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Catholics and Care of the Environment

I recently attended the International Catholic Liberation Workshop, led by Joanne Bray* in Boston, Massachusetts, USA. I led a topic table on care of the environment. It was good to hear what other Catholic RCers are doing in their homelands.

I asked people to share what they were doing and said that it didn’t matter if it was large or small, that all of it was important to share. I told them that feelings such as “I’m not doing much or enough” could be discharged after sharing.

One person shared what he had done to stop hydrofracking (deep gas drilling) in the state of New York, USA. He, along with other leaders in New York, had worked for years to ban fracking, and won.

Another person was writing a book with his colleagues about ending the fossil fuel era. Another shared that in her neighborhood and building people had started to separate the garbage for recycling, take care of the green areas, and use water in the common areas more rationally.

A nun from Chile shared that she had her own garden, did composting, had bees, and took care of animals, like chickens. She also taught students at her school how to care for the garden, the bees, and the animals—helping them to connect with the earth. She made eco-bricks from plastic and taught her students how to do this in their homes. The name of her people, Mapuche, means “people from the earth.” (Mapu means “earth” and che means “people.”) She lives in the city and said that having a garden and taking care of animals is her way of protesting the vast amounts of cement all over the city.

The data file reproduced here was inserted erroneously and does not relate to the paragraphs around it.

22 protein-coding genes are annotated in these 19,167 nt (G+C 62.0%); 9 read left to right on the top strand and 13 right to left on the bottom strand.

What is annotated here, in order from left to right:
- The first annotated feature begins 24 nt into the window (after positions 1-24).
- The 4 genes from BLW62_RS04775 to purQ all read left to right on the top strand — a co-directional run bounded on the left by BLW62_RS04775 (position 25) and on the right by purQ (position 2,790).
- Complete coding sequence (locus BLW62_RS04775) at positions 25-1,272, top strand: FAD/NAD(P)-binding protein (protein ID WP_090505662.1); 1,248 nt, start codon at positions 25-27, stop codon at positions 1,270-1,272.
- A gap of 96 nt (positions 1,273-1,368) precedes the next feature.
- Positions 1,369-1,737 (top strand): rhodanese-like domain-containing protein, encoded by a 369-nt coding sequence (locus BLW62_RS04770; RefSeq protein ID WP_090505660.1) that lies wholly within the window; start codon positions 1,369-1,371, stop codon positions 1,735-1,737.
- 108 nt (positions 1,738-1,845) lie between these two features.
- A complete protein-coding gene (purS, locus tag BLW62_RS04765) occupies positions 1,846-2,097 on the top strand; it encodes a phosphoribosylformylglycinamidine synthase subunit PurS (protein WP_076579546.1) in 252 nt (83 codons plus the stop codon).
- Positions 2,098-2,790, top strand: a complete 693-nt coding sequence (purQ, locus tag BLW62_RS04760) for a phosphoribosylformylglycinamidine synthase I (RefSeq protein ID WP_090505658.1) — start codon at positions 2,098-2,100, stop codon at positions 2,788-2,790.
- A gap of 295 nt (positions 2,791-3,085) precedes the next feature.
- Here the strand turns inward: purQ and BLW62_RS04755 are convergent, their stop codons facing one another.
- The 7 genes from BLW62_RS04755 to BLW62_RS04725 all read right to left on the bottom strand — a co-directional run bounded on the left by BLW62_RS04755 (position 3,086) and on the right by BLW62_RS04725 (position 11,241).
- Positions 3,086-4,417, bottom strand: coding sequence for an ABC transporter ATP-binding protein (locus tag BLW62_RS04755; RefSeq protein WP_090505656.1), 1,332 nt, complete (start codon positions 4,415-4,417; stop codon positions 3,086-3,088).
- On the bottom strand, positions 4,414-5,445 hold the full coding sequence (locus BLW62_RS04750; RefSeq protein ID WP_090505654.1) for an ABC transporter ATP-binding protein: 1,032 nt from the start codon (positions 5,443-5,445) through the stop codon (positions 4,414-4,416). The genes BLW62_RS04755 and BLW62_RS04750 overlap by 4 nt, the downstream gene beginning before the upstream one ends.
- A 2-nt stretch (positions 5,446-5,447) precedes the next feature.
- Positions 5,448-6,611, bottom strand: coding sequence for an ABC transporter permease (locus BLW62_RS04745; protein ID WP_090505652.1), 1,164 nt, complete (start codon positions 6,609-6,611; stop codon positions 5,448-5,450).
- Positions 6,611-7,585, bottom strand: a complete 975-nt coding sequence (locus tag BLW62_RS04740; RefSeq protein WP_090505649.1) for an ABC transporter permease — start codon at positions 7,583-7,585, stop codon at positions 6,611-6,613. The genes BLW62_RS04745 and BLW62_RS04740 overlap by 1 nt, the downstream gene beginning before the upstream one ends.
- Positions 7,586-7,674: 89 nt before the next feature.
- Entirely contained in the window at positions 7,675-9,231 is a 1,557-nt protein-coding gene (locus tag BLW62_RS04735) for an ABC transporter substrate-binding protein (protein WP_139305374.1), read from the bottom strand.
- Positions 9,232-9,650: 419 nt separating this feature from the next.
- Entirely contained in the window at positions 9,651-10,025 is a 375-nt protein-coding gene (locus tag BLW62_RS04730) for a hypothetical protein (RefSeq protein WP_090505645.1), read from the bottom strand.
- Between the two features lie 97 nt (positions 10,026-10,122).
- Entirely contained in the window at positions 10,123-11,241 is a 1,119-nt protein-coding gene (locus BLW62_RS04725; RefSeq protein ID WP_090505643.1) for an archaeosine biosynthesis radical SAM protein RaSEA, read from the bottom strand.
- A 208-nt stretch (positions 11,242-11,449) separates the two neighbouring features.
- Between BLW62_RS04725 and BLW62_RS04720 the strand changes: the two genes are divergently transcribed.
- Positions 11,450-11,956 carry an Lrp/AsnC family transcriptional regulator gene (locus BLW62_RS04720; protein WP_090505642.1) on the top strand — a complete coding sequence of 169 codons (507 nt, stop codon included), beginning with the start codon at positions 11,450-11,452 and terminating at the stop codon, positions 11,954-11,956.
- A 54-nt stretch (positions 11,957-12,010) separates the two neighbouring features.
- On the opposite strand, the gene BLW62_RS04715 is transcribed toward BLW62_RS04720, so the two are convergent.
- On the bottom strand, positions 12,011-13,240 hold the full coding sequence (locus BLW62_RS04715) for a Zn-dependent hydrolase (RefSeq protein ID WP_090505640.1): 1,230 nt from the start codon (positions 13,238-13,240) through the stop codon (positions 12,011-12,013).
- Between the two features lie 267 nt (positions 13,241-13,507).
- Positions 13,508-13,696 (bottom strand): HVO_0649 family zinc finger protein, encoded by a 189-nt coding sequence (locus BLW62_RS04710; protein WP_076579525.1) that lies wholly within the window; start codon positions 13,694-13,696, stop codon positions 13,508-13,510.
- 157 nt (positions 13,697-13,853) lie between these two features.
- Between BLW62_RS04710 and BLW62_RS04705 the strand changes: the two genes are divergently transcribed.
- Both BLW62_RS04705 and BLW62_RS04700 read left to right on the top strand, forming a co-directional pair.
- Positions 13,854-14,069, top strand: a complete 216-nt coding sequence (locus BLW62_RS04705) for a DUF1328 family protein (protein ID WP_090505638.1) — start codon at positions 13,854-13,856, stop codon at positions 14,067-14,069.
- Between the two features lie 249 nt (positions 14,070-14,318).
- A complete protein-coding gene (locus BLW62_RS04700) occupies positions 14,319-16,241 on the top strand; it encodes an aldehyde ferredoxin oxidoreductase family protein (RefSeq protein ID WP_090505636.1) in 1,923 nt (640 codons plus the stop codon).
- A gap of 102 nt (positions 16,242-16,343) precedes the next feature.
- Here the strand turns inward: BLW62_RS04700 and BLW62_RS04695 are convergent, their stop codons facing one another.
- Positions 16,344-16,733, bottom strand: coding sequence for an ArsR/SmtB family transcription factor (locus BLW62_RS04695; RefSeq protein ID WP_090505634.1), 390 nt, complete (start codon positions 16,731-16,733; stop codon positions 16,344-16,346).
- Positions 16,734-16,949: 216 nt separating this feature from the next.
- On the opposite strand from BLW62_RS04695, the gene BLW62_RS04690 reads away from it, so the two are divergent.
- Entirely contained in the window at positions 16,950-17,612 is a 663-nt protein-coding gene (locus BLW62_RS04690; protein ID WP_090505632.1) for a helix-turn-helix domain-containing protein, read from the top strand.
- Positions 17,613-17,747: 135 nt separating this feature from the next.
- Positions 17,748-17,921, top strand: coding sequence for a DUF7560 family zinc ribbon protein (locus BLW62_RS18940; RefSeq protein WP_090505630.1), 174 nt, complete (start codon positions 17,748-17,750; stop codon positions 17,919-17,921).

Another Co-Counselor from here in Mexico teaches people how to ride and care for bicycles. On Sundays she rides bikes with people, including families, to create a culture that uses bikes.

Someone from Detroit (Michigan, USA) works with young people in rebuilding public spaces, like parks and play areas, in low-income neighborhoods. She has the young people talk about the places that are abandoned in their neighborhoods and how they should look. After that they get together to rebuild the spaces.

I shared what I do here in Mexico at the university with my students. Mostly I teach about environmental issues. I show the students how a landfill looks and operates and teach them what to consider about water for human use, what kinds of things contaminate the water, and how to measure that contamination.

Dulce Cisneros

Mexico, D.F., Mexico

Reprinted from the RC e-mail discussion list for leaders of Catholics

(Present Time 182, January 2016)


* Joanne Bray is the International Liberation Reference Person for Catholics.


Last modified: 2021-06-01 12:29:59+00